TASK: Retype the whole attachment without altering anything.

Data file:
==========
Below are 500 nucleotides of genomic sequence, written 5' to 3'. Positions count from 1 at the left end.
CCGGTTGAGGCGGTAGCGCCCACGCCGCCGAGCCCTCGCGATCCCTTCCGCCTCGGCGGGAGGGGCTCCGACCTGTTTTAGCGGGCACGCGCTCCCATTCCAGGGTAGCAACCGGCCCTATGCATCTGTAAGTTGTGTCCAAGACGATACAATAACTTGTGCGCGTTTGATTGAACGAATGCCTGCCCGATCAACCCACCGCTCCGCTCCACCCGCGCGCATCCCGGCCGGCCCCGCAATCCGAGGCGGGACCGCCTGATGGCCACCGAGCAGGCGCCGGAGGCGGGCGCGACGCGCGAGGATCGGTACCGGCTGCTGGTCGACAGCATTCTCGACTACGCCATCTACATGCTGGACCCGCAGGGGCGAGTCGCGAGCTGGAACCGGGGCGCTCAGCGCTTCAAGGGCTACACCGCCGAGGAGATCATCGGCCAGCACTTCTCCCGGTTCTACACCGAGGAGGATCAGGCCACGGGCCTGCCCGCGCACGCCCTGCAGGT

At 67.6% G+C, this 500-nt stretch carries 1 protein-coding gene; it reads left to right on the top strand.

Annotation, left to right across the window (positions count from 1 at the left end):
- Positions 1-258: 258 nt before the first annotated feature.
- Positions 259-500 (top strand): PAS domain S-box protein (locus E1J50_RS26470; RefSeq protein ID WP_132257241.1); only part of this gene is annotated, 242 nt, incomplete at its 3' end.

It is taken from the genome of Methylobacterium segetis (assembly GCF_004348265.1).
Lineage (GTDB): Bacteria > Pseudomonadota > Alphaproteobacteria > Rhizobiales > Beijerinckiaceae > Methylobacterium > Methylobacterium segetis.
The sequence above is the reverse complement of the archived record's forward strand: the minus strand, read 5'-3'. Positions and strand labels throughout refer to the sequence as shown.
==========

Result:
Below are 500 nucleotides of genomic sequence, written 5' to 3'. Positions count from 1 at the left end.
CCGGTTGAGGCGGTAGCGCCCACGCCGCCGAGCCCTCGCGATCCCTTCCGCCTCGGCGGGAGGGGCTCCGACCTGTTTTAGCGGGCACGCGCTCCCATTCCAGGGTAGCAACCGGCCCTATGCATCTGTAAGTTGTGTCCAAGACGATACAATAACTTGTGCGCGTTTGATTGAACGAATGCCTGCCCGATCAACCCACCGCTCCGCTCCACCCGCGCGCATCCCGGCCGGCCCCGCAATCCGAGGCGGGACCGCCTGATGGCCACCGAGCAGGCGCCGGAGGCGGGCGCGACGCGCGAGGATCGGTACCGGCTGCTGGTCGACAGCATTCTCGACTACGCCATCTACATGCTGGACCCGCAGGGGCGAGTCGCGAGCTGGAACCGGGGCGCTCAGCGCTTCAAGGGCTACACCGCCGAGGAGATCATCGGCCAGCACTTCTCCCGGTTCTACACCGAGGAGGATCAGGCCACGGGCCTGCCCGCGCACGCCCTGCAGGT

At 67.6% G+C, this 500-nt stretch carries 1 protein-coding gene; it reads left to right on the top strand.

Annotation, left to right across the window (positions count from 1 at the left end):
- Positions 1-258: 258 nt before the first annotated feature.
- Positions 259-500 (top strand): PAS domain S-box protein (locus E1J50_RS26470; RefSeq protein ID WP_132257241.1); only part of this gene is annotated, 242 nt, incomplete at its 3' end.

It is taken from the genome of Methylobacterium segetis (assembly GCF_004348265.1).
Lineage (GTDB): Bacteria > Pseudomonadota > Alphaproteobacteria > Rhizobiales > Beijerinckiaceae > Methylobacterium > Methylobacterium segetis.
The sequence above is the reverse complement of the archived record's forward strand: the minus strand, read 5'-3'. Positions and strand labels throughout refer to the sequence as shown.